Many years have passed since I first had reason to recognize that Home was not a built structure or even a location but a state of mind, a condition of the heart. It becomes associated with places by virtue of the happiness that embraces us there and also to the degree of intensity with which we are cared for and loved by the people of that place. The beauty of this characteristic is that Home can become portable when we are able to revisit those people or that contentment and security, belonging and joy, wherever they go, even in memory at times.
The complication therein is that the more places become Home, the more ways I can feel Homesick.
I will never complain of this any more than I would of any other pleasure or privilege, even when they fill me to the point of bursting–can anyone ever truly be surfeited with happiness? But there are times, perhaps those happy times most of all, when my reverie strays down all the pretty paths that lead to those many beloved locales and times where and when I’ve felt most accepted, at ease, at peace. My heart follows, soaring over all the lands and seas and resting where it will: in the arms of loving and hospitable friends and towns and favored hideaways and palaces I’m privileged to know as Home. It’s not that I can’t be contented where I am, it’s that the well of contentment runs so deep that every aquifer offshoot of it eventually leads my thought and memory back to other greatly loved locales.
It can happen at the edge of the crashing January ocean, beside a crackling fire, on an island-hopping ferry-boat, in the midst of sweeping farmland fields, or in the center of some sizzling, jazzy, noisy city. When I feel it, my breathing speeds up just a little and my heart’s singular syncopation becomes more pronounced and I might feel just the slightest sting of salt cutting at the corners of my eyes. Suddenly there is that tingling, that sub-sonic hum, that says I am at Home–and this is how I can invoke a rooted joy that echoes back to me with whispers of welcome in so many marvelous parts of the world.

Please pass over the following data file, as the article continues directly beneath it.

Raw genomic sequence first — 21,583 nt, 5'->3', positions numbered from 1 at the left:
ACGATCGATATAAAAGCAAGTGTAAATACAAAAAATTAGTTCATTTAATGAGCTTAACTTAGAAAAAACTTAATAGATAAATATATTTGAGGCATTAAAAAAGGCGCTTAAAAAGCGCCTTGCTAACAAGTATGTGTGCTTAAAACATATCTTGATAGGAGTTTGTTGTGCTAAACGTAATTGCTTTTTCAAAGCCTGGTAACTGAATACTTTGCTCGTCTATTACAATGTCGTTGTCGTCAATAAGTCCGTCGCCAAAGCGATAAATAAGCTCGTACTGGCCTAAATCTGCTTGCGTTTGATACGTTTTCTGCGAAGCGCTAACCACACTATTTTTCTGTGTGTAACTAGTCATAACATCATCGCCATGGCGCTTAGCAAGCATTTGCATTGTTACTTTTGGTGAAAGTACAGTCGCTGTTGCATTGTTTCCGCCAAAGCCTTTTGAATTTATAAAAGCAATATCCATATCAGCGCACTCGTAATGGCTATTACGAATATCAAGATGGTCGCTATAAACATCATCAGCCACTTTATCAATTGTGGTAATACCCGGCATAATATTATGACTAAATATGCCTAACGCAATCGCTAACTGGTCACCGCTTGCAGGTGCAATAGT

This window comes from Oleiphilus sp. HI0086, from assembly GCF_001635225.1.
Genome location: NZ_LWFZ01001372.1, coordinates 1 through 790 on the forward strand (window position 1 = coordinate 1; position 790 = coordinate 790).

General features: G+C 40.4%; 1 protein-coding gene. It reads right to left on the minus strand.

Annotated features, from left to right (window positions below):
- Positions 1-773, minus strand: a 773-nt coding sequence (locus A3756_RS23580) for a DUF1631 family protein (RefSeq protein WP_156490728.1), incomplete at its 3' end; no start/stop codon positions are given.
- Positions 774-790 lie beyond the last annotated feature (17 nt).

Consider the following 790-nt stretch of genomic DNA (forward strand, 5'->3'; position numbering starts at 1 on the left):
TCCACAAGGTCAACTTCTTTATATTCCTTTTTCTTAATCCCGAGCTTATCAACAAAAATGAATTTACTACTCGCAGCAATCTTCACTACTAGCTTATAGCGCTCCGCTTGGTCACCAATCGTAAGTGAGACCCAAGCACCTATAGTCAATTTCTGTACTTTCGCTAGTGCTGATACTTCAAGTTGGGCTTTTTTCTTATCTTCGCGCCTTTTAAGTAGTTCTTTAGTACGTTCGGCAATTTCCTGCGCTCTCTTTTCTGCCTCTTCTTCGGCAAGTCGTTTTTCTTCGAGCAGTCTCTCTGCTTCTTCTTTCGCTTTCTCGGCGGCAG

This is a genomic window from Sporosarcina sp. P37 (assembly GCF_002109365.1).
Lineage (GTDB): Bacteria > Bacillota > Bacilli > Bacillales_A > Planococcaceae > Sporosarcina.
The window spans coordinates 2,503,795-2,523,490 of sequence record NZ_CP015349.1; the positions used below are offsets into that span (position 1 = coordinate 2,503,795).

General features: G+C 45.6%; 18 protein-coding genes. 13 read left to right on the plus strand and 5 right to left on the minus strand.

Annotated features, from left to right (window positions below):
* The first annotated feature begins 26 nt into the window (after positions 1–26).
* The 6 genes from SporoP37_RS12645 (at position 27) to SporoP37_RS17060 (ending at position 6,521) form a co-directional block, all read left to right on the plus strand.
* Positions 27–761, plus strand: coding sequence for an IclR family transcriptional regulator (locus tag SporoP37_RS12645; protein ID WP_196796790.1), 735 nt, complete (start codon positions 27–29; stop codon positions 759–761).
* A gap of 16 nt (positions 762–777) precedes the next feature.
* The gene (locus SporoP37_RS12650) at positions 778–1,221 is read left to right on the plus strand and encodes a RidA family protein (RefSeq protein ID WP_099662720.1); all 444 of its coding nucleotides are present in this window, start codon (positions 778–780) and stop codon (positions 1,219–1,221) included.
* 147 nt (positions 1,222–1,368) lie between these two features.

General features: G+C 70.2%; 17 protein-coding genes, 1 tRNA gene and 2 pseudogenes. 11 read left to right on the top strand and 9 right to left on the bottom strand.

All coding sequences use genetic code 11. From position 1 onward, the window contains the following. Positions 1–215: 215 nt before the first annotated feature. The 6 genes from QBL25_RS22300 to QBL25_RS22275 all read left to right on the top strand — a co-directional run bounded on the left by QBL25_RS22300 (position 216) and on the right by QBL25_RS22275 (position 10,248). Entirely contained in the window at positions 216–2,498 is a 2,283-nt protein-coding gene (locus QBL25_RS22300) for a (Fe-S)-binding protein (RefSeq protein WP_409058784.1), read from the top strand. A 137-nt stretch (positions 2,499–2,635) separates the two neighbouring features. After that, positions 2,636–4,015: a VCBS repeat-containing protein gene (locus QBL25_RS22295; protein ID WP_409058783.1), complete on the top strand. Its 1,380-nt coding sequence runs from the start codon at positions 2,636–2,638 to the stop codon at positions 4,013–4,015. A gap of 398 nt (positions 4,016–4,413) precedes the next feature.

I have been genuinely at home in the immensity of an ancient forest and on the flanks of a gleaming mountain; under the Gothic vaults of a cathedral, the low roof of a cozy suburban home, or under the spangled starry night-bold sky; among humble strangers whose language is worlds away from mine and in the arms of my dearest, closest and longest-known loved ones. Home, whatever and wherever it may be, is precious beyond words and missed in every atom of its forms at any moment when it is not near or I’m not in it.
What I could not imagine, all those years ago, was that I would find myself at home as well in a construct as much as in a constructed place. Yet here I am, posting letters daily to a family of people I may never even meet, and feeling as though I am in a kindly, hospitable place of heart and mind that tells me once again that I am Home. May you, too, who are reading this, always find–or make–yourself good homes in all the places that you can, whether in a graciously appointed house or in a soul-filling hermitage of your choosing; whether surrounded by the comforting presence of people who fill your days with delight or in the quiet retreat of your own contemplative corner–or right here, where you are always welcome to come and sit for a little while and chat and go by the name of Friend.